How to Prepare for Case Study Interview in 7 Easy Steps

Interviews and oral exams include some of the toughest things to prepare for and they people of all age groups and education levels dread them. There never seems to be enough time to prepare for one and it always appears as if there is something more you should cover just to be sure. The more unorthodox the topic the harder it is to study, and the more specific the case the more challenging it is to tackle all the different problems at hand.

If you have a case study interview to prepare for, you are probably looking for ways to help yourself with the planning, organizing, and solving the different aspects that come with it. Lucky for you, we decided to help you in this step by step guide. It is rather easy to accomplish such a feat if you have the right tools to turn to. Therefore, pay close attention as we dissect the approach to an average case study interview. Read more if you are further interested in finding out things about case study interviews and how to set yourself up for success next time around.


The best preparation is doing practice interviews with yourself by doing mock examples. They are enough to give you a general idea of what you can expect, how much time you have, and how each section looks and feels. During practice, you should follow all of the same steps from below. This approach ensures that you are ready no matter the topic, subject, or problem you are met with.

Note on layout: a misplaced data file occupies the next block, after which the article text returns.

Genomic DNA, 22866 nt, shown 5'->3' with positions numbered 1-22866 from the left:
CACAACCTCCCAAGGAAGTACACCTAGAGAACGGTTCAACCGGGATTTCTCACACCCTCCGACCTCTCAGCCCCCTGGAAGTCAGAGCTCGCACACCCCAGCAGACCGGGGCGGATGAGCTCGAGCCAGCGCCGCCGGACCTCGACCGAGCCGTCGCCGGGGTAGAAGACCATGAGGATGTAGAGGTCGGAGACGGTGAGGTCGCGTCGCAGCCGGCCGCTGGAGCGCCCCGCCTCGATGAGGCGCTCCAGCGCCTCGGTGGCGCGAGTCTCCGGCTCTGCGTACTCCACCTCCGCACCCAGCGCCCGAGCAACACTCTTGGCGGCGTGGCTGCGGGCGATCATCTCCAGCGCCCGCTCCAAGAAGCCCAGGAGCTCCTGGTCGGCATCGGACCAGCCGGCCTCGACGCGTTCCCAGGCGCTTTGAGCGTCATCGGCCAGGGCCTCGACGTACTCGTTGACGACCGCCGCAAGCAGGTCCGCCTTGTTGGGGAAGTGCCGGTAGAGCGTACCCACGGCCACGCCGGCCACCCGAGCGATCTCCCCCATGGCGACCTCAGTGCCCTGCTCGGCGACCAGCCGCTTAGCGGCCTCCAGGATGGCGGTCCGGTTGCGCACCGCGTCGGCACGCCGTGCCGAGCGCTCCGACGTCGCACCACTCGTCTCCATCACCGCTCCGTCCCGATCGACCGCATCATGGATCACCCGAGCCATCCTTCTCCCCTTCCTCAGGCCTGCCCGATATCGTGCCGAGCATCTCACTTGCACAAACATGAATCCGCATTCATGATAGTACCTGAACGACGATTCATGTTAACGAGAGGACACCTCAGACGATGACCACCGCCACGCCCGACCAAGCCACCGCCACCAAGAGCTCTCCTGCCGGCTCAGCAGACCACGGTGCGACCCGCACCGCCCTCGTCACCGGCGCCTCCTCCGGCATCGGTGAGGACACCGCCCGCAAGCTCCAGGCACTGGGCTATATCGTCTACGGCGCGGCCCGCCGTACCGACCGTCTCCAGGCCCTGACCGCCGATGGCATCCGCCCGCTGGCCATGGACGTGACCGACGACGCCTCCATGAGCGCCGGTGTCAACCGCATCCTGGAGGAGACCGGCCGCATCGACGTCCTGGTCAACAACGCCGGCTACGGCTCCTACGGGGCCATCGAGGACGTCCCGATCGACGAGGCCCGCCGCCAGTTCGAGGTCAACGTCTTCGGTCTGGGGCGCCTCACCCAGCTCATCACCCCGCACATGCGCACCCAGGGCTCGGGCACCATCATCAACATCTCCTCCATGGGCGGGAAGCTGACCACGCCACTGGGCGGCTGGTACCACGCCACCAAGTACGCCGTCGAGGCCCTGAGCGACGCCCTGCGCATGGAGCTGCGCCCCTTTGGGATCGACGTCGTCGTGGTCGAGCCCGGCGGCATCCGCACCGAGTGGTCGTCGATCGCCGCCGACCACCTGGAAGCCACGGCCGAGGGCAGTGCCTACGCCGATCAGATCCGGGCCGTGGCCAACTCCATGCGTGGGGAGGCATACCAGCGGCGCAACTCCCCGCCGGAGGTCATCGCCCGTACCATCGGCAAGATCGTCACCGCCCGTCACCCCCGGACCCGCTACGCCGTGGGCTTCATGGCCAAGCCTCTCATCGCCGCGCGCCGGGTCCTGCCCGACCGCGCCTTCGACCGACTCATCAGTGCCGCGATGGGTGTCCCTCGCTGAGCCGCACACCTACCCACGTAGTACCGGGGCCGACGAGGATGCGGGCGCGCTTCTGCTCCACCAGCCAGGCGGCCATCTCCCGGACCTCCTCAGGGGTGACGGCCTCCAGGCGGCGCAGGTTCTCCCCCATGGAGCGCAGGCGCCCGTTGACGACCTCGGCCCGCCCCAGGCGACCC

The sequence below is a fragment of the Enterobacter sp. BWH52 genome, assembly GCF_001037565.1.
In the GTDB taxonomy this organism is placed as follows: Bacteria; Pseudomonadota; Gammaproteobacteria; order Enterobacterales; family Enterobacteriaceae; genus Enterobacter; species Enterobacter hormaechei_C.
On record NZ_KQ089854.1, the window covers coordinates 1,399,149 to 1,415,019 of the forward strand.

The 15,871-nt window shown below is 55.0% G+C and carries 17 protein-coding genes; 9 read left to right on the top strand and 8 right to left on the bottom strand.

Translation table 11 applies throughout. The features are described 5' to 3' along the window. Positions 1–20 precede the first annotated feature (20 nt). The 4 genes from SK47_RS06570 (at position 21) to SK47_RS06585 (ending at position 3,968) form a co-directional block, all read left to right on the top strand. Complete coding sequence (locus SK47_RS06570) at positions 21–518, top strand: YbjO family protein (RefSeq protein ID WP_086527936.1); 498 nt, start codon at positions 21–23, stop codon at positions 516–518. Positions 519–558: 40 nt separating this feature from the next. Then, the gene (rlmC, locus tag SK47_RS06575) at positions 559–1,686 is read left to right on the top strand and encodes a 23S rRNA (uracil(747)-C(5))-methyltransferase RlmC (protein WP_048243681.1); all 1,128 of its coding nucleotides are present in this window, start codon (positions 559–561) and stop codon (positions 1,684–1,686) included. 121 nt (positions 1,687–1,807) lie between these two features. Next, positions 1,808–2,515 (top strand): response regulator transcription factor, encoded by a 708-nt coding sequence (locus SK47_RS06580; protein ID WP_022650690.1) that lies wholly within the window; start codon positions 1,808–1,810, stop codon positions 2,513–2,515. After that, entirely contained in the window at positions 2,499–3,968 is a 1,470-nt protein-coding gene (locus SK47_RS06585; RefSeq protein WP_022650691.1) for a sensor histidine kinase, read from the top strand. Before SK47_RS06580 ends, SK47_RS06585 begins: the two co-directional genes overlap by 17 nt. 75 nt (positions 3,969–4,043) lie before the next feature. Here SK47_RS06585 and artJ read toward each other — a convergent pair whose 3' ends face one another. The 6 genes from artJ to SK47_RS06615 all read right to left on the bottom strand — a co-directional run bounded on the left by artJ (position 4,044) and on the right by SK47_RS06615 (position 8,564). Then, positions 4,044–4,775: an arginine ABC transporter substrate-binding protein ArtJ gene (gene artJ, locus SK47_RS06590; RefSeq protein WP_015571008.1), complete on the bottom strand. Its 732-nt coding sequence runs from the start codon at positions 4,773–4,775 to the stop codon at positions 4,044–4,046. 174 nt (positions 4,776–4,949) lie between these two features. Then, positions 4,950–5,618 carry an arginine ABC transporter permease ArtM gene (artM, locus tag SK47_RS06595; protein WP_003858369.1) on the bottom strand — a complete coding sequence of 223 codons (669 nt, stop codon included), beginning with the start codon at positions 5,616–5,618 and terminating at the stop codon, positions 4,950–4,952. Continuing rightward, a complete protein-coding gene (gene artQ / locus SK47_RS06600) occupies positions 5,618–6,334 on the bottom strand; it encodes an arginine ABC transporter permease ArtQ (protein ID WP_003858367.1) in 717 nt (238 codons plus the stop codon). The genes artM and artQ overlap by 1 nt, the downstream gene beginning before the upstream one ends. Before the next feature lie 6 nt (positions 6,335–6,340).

1. Listen to or Read the Questions Carefully

There is no point in trying to solve anything if you do not pay enough attention to the questions the interviewer is asking you. While they are laying out the problem in front of you, start thinking about all the different things on their own and how they influence the whole thing. Communicate with the interviewer and make your reasoning known. Carefully utilize the hints and all the help you get from them and make sure you take notes in this stage. This part is very important when practicing on your own because it will turn into a habit later and listening will become second nature.

2. Structure and Organize

Not all case study problems are of the same length and complexity, but all of them could potentially be broken down and further organized. Take a step back and think about how you can lay out the problem in a way that it makes sense. You have to get a different perspective and cover all the bases before tackling them. An analysis is key. For maximum efficiency you should first try to do the easiest and most obvious things and start from there. Such a structural approach will help you no matter the degree of difficulty you happen to be facing in a real interview scenario. Only with a decent framework can you succeed.

3. Think Before You Speak